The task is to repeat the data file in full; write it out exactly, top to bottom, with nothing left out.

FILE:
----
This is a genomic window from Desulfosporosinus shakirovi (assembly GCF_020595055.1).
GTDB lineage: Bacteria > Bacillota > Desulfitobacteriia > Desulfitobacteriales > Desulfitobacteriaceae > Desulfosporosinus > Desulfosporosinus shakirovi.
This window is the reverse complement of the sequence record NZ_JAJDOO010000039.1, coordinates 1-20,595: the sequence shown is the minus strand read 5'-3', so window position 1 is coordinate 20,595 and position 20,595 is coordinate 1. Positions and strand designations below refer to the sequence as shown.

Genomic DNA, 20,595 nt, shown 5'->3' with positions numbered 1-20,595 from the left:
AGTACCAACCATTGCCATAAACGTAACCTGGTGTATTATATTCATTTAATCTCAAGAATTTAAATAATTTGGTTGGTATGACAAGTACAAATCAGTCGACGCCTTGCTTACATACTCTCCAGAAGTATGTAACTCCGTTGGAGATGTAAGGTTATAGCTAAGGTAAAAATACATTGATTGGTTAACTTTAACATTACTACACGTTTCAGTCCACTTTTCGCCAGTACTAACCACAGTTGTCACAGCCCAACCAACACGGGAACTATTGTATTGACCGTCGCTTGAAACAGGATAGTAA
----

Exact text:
This is a genomic window from Desulfosporosinus shakirovi (assembly GCF_020595055.1).
GTDB lineage: Bacteria > Bacillota > Desulfitobacteriia > Desulfitobacteriales > Desulfitobacteriaceae > Desulfosporosinus > Desulfosporosinus shakirovi.
This window is the reverse complement of the sequence record NZ_JAJDOO010000039.1, coordinates 1-20,595: the sequence shown is the minus strand read 5'-3', so window position 1 is coordinate 20,595 and position 20,595 is coordinate 1. Positions and strand designations below refer to the sequence as shown.

Genomic DNA, 20,595 nt, shown 5'->3' with positions numbered 1-20,595 from the left:
AGTACCAACCATTGCCATAAACGTAACCTGGTGTATTATATTCATTTAATCTCAAGAATTTAAATAATTTGGTTGGTATGACAAGTACAAATCAGTCGACGCCTTGCTTACATACTCTCCAGAAGTATGTAACTCCGTTGGAGATGTAAGGTTATAGCTAAGGTAAAAATACATTGATTGGTTAACTTTAACATTACTACACGTTTCAGTCCACTTTTCGCCAGTACTAACCACAGTTGTCACAGCCCAACCAACACGGGAACTATTGTATTGACCGTCGCTTGAAACAGGATAGTAA